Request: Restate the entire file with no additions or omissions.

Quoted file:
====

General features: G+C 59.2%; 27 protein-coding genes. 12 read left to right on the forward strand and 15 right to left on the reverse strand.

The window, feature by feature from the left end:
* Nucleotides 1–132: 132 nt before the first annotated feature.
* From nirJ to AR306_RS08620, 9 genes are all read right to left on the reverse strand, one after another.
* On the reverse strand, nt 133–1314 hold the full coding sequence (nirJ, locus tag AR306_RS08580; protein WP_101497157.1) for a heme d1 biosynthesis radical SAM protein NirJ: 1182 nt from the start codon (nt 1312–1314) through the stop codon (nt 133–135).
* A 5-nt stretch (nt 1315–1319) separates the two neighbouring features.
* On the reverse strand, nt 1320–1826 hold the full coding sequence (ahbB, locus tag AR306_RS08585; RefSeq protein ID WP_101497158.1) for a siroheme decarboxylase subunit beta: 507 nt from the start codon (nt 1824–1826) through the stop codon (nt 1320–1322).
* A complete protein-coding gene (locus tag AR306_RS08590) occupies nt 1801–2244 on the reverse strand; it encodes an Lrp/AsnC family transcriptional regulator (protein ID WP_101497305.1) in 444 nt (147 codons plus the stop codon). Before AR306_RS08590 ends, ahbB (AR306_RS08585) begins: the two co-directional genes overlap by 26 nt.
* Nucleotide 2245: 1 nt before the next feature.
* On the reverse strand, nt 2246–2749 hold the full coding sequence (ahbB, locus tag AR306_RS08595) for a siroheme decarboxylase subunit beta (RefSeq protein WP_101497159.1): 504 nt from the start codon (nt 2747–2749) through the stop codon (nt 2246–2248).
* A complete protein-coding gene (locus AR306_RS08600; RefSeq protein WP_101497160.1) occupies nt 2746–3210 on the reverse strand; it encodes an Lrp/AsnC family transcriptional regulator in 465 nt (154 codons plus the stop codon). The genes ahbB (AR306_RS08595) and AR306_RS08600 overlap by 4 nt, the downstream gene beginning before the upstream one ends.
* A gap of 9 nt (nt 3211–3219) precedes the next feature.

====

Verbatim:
General features: G+C 59.2%; 27 protein-coding genes. 12 read left to right on the forward strand and 15 right to left on the reverse strand.

The window, feature by feature from the left end:
* Nucleotides 1–132: 132 nt before the first annotated feature.
* From nirJ to AR306_RS08620, 9 genes are all read right to left on the reverse strand, one after another.
* On the reverse strand, nt 133–1314 hold the full coding sequence (nirJ, locus tag AR306_RS08580; protein WP_101497157.1) for a heme d1 biosynthesis radical SAM protein NirJ: 1182 nt from the start codon (nt 1312–1314) through the stop codon (nt 133–135).
* A 5-nt stretch (nt 1315–1319) separates the two neighbouring features.
* On the reverse strand, nt 1320–1826 hold the full coding sequence (ahbB, locus tag AR306_RS08585; RefSeq protein ID WP_101497158.1) for a siroheme decarboxylase subunit beta: 507 nt from the start codon (nt 1824–1826) through the stop codon (nt 1320–1322).
* A complete protein-coding gene (locus tag AR306_RS08590) occupies nt 1801–2244 on the reverse strand; it encodes an Lrp/AsnC family transcriptional regulator (protein ID WP_101497305.1) in 444 nt (147 codons plus the stop codon). Before AR306_RS08590 ends, ahbB (AR306_RS08585) begins: the two co-directional genes overlap by 26 nt.
* Nucleotide 2245: 1 nt before the next feature.
* On the reverse strand, nt 2246–2749 hold the full coding sequence (ahbB, locus tag AR306_RS08595) for a siroheme decarboxylase subunit beta (RefSeq protein WP_101497159.1): 504 nt from the start codon (nt 2747–2749) through the stop codon (nt 2246–2248).
* A complete protein-coding gene (locus AR306_RS08600; RefSeq protein WP_101497160.1) occupies nt 2746–3210 on the reverse strand; it encodes an Lrp/AsnC family transcriptional regulator in 465 nt (154 codons plus the stop codon). The genes ahbB (AR306_RS08595) and AR306_RS08600 overlap by 4 nt, the downstream gene beginning before the upstream one ends.
* A gap of 9 nt (nt 3211–3219) precedes the next feature.